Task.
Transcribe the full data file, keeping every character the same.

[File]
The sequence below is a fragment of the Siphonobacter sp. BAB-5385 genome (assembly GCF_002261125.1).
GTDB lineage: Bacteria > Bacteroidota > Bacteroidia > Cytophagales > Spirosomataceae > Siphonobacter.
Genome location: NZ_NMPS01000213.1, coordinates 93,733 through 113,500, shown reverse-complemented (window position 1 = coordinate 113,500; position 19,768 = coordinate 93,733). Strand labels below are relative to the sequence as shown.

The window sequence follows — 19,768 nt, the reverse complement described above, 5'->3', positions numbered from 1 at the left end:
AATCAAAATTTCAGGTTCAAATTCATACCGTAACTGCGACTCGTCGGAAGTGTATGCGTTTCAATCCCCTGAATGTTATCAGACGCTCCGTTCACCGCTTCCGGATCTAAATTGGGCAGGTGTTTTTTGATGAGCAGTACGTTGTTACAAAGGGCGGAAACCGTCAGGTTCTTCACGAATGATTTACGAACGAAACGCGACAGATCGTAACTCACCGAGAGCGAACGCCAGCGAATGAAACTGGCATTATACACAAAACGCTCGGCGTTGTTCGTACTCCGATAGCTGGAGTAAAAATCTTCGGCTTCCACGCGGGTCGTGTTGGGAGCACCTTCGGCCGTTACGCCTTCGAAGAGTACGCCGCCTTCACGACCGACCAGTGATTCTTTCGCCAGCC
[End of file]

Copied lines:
The sequence below is a fragment of the Siphonobacter sp. BAB-5385 genome (assembly GCF_002261125.1).
GTDB lineage: Bacteria > Bacteroidota > Bacteroidia > Cytophagales > Spirosomataceae > Siphonobacter.
Genome location: NZ_NMPS01000213.1, coordinates 93,733 through 113,500, shown reverse-complemented (window position 1 = coordinate 113,500; position 19,768 = coordinate 93,733). Strand labels below are relative to the sequence as shown.

The window sequence follows — 19,768 nt, the reverse complement described above, 5'->3', positions numbered from 1 at the left end:
AATCAAAATTTCAGGTTCAAATTCATACCGTAACTGCGACTCGTCGGAAGTGTATGCGTTTCAATCCCCTGAATGTTATCAGACGCTCCGTTCACCGCTTCCGGATCTAAATTGGGCAGGTGTTTTTTGATGAGCAGTACGTTGTTACAAAGGGCGGAAACCGTCAGGTTCTTCACGAATGATTTACGAACGAAACGCGACAGATCGTAACTCACCGAGAGCGAACGCCAGCGAATGAAACTGGCATTATACACAAAACGCTCGGCGTTGTTCGTACTCCGATAGCTGGAGTAAAAATCTTCGGCTTCCACGCGGGTCGTGTTGGGAGCACCTTCGGCCGTTACGCCTTCGAAGAGTACGCCGCCTTCACGACCGACCAGTGATTCTTTCGCCAGCC